The Scapin cast learns new skills. A pre-rehearsal workshop in physical theater and mask performance led by the director.
A diary of a production of MOLIERE'S SCAPIN. November 2004
Produced by Radiant Theater
Direction and Mask Design by Alyssa Ravenwood
Performed Feb. 2004 at disjecta theatre in Portland OR
Winner of the 2004 Portland Theatre Drammy Award
for Outstanding Achievement in Mask Design
to: December | to: Masks and Costumes
Scapin is a physical comedy. It’s characters and plot are taken from the boisterous and bawdy street theatre style of Commedia Dell’Arte. We are performing in mask. We are using slapstick violence, improvisation, and tango dancing as forms of everyday conversation. We are acting in a physical style that has more in common with Bugs Bunny than with Marlon Brando. These are all special skills that require advanced performance training.
I knew I would need time to take the actors through a physical theatre and mask performance workshop. I was happy to find that all of the actors were enthusiastic about attending this workshop.
November was a fun month for us. We had a lot of good, silly times. Everyone accepted the challenge of learning new techniques and excelled in their work.
Commedia is passionate comedy, there are no small emotions.
In everyday life we are forced to keep our passions contained. If our darker emotions show on the surface there are severe social consequences.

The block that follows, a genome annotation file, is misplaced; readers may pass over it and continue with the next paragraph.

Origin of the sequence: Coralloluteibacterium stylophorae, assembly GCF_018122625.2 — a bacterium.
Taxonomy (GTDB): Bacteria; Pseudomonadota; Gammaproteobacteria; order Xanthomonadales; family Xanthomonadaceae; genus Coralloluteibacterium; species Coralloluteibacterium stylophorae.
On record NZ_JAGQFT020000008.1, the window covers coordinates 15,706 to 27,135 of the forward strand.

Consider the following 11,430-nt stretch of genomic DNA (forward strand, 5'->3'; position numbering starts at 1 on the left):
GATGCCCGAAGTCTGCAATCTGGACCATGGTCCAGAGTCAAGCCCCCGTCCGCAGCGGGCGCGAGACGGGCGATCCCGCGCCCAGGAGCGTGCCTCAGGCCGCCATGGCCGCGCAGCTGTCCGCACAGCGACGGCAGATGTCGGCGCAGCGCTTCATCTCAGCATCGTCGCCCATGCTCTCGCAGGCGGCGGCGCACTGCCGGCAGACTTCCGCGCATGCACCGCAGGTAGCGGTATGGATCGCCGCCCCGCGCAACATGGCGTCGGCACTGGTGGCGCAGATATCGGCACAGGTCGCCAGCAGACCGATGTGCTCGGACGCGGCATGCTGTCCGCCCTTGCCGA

It is the same for Commedia characters but they are not very good at containing themselves. Their passions are volatile and it doesn’t take much to set them off. Many of our improvisations were about finding the balance between a character’s social mask and their erupting volcano of violent emotion.
This string improvisation (photo) was just one of the inspired moments that were created in November.
This prop-based improv is an exercise in learning to respond and react instead of trying to create or act. This often creates panic in an actor, “I am in front of an audience, I have to be entertaining, I have to be funny!” After the panic goes away you find you can just BE. You can connect to the audience with an intimacy that is surprising.
Two of the actors, Toby Lawrence and Amy Jo McCarville are also mask makers. All three of us brought in our masks to use for the mask performance workshops. It was a treat to have so many masks available to play with. The mask workshops were full of energy and creativity.
Pictured top to bottom, left to right: 1. LaDawn Sheffield, Aaron Martin, Beth Peterson 2. Izzakate McGowan 3. Beth Peterson and LaDawn Sheffield